so much more above what it is in their own, by the whole amount
    of this expense. When you dam up a stream of water, as soon as
    the dam is full, as much water must run over the dam-head as if
    there was no dam at all. The prohibition of exportation cannot
    detain a greater quantity of gold and silver in Spain and
    Portugal, than what they can afford to employ, than what the
    annual produce of their land and labour will allow them to
    employ, in coin, plate, gilding, and other ornaments of gold and
    silver. When they have got this quantity, the dam is full, and
    the whole stream which flows in afterwards must run over. The
    annual exportation of gold and silver from Spain and Portugal,
    accordingly, is, by all accounts, notwithstanding these
    restraints, very near equal to the whole annual importation. As
    the water, however, must always be deeper behind the dam-head
    than before it, so the quantity of gold and silver which these
    restraints detain in Spain and Portugal, must, in proportion to
    the annual produce of their land and labour, be greater than what
    is to be found in other countries. The higher and stronger the
    dam-head, the greater must be the difference in the depth of
    water behind and before it. The higher the tax, the higher the
    penalties with which the prohibition is guarded, the more
    vigilant and severe the police which looks after the execution of
    the law, the greater must be the difference in the proportion of
    gold and silver to the annual produce of the land and labour of
    Spain and Portugal, and to that of other countries. It is said,
    accordingly, to be very considerable, and that you frequently
    find there a profusion of plate in houses, where there is nothing
    else which would in other countries be thought suitable or
    correspondent to this sort of magnificence. The cheapness of gold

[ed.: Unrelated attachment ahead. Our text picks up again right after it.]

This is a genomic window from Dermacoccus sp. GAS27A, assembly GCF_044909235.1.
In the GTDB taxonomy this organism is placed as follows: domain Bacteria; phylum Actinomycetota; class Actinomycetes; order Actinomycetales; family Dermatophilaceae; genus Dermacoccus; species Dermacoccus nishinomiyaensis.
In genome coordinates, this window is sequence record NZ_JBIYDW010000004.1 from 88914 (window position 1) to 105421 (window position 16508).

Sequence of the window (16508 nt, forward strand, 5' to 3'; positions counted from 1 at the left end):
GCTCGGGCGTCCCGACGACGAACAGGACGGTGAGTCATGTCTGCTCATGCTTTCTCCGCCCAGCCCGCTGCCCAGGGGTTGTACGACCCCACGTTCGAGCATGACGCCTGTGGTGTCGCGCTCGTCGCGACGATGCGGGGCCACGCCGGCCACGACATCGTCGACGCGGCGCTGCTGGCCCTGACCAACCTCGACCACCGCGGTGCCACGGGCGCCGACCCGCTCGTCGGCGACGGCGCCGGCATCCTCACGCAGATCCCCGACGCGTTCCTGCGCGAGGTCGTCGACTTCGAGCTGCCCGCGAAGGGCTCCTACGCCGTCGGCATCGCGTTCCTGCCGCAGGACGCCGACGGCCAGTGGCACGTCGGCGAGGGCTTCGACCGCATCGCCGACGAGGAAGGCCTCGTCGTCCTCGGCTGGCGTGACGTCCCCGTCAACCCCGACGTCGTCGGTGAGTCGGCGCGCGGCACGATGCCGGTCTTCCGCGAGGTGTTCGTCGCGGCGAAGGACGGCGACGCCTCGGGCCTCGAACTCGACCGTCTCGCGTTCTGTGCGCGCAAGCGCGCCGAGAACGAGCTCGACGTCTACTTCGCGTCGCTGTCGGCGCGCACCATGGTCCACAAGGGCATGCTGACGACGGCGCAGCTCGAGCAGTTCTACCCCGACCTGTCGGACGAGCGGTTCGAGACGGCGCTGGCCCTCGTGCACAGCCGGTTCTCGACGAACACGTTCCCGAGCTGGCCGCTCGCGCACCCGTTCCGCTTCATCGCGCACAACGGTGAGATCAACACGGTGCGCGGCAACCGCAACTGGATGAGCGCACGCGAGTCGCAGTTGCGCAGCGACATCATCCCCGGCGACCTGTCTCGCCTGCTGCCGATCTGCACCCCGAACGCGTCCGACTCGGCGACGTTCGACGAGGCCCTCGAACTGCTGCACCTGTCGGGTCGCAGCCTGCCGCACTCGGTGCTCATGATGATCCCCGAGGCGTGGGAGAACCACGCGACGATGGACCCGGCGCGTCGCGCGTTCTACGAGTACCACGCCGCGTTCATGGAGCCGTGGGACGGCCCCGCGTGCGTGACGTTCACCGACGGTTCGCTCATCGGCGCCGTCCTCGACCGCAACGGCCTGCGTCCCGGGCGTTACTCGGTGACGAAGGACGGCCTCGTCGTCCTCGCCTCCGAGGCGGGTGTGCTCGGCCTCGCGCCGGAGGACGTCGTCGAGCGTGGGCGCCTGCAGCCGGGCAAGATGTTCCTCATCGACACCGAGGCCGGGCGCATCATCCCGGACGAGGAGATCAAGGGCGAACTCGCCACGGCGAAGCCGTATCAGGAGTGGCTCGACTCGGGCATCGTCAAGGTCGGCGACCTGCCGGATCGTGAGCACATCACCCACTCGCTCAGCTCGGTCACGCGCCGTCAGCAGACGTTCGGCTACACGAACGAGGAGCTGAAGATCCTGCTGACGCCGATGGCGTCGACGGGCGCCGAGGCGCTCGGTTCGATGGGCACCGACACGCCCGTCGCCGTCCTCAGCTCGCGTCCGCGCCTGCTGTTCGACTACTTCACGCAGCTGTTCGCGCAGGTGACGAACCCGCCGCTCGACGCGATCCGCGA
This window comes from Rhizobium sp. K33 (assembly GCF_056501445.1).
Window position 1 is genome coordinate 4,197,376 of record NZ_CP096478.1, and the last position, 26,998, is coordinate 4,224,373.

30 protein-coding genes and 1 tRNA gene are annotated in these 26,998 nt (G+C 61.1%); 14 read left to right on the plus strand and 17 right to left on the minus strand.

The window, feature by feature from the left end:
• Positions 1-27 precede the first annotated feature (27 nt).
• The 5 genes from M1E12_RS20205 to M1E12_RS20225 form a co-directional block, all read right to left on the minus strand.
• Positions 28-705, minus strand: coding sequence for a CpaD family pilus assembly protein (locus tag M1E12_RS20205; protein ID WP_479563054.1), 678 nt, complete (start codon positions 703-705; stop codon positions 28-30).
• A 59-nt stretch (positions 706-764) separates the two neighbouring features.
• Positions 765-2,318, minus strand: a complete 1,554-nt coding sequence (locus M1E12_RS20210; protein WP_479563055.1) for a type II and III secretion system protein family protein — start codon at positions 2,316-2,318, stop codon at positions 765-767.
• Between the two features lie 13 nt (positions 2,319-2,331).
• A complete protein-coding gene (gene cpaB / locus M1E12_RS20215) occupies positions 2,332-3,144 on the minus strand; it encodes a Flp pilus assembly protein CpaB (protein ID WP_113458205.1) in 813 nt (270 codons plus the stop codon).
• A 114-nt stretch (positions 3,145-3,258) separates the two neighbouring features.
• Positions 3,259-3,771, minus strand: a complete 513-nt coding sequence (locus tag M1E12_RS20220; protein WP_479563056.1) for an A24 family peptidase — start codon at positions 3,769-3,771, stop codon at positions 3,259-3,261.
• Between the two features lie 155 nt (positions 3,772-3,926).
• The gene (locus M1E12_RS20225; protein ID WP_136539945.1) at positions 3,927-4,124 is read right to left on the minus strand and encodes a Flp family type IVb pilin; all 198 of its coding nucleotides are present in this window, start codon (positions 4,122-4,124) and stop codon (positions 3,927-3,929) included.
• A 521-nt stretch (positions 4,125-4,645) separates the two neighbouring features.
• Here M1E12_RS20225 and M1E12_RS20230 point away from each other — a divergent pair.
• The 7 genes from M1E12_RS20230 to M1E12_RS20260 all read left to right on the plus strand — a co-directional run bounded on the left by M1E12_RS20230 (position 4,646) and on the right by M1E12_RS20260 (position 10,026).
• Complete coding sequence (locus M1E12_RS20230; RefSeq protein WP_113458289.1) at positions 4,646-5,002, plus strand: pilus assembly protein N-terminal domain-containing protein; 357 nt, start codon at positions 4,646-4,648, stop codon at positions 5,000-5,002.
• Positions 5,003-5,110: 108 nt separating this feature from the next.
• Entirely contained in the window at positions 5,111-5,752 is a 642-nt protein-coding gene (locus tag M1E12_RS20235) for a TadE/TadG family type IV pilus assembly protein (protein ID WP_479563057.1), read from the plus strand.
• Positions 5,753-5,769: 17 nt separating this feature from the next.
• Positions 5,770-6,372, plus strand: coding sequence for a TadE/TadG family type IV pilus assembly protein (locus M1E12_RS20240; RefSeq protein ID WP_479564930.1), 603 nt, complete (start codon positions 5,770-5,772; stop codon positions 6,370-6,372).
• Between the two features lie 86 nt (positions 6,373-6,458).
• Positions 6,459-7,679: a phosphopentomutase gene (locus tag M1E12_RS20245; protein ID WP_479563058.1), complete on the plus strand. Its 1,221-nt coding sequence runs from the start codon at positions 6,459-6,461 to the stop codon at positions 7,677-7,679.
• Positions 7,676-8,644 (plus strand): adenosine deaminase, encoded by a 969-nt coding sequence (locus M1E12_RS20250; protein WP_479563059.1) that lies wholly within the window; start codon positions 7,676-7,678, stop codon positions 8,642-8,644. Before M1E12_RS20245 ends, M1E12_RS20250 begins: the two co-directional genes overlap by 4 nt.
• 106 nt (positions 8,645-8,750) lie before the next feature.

and silver, or, what is the same thing, the dearness of all
    commodities, which is the necessary effect of this redundancy of
    the precious metals, discourages both the agriculture and
    manufactures of Spain and Portugal, and enables foreign nations
    to supply them with many sorts of rude, and with almost all sorts
    of manufactured produce, for a smaller quantity of gold and
    silver than what they themselves can either raise or make them
    for at home. The tax and prohibition operate in two different
    ways. They not only lower very much the value of the precious
    metals in Spain and Portugal, but by detaining there a certain
    quantity of those metals which would otherwise flow over other
    countries, they keep up their value in those other countries
    somewhat above what it otherwise would be, and thereby give those
    countries a double advantage in their commerce with Spain and
    Portugal. Open the flood-gates, and there will presently be less
    water above, and more below the dam-head, and it will soon come
    to a level in both places. Remove the tax and the prohibition,
    and as the quantity of gold and silver will diminish considerably
    in Spain and Portugal, so it will increase somewhat in other
    countries ; and the value of those metals, their proportion to
    the annual produce of land and labour, will soon come to a level,
    or very near to a level, in all. The loss which Spain and
    Portugal could sustain by this exportation of their gold and
    silver, would be altogether nominal and imaginary. The nominal
    value of their goods, and of the annual produce of their land and
    labour, would fall, and would be expressed or represented by a
    smaller quantity of silver than before; but their real value
    would be the same as before, and would be sufficient to maintain,
    command, and employ the same quantity of labour. As the nominaly
    value of their goods would fall, the real value of what remained
    of their gold and silver would rise, and a smaller quantity of
    those metals would answer all the same purposes of commerce and
    circulation which had employed a greater quantity before. The
    gold and silver which would go abroad would not go abroad for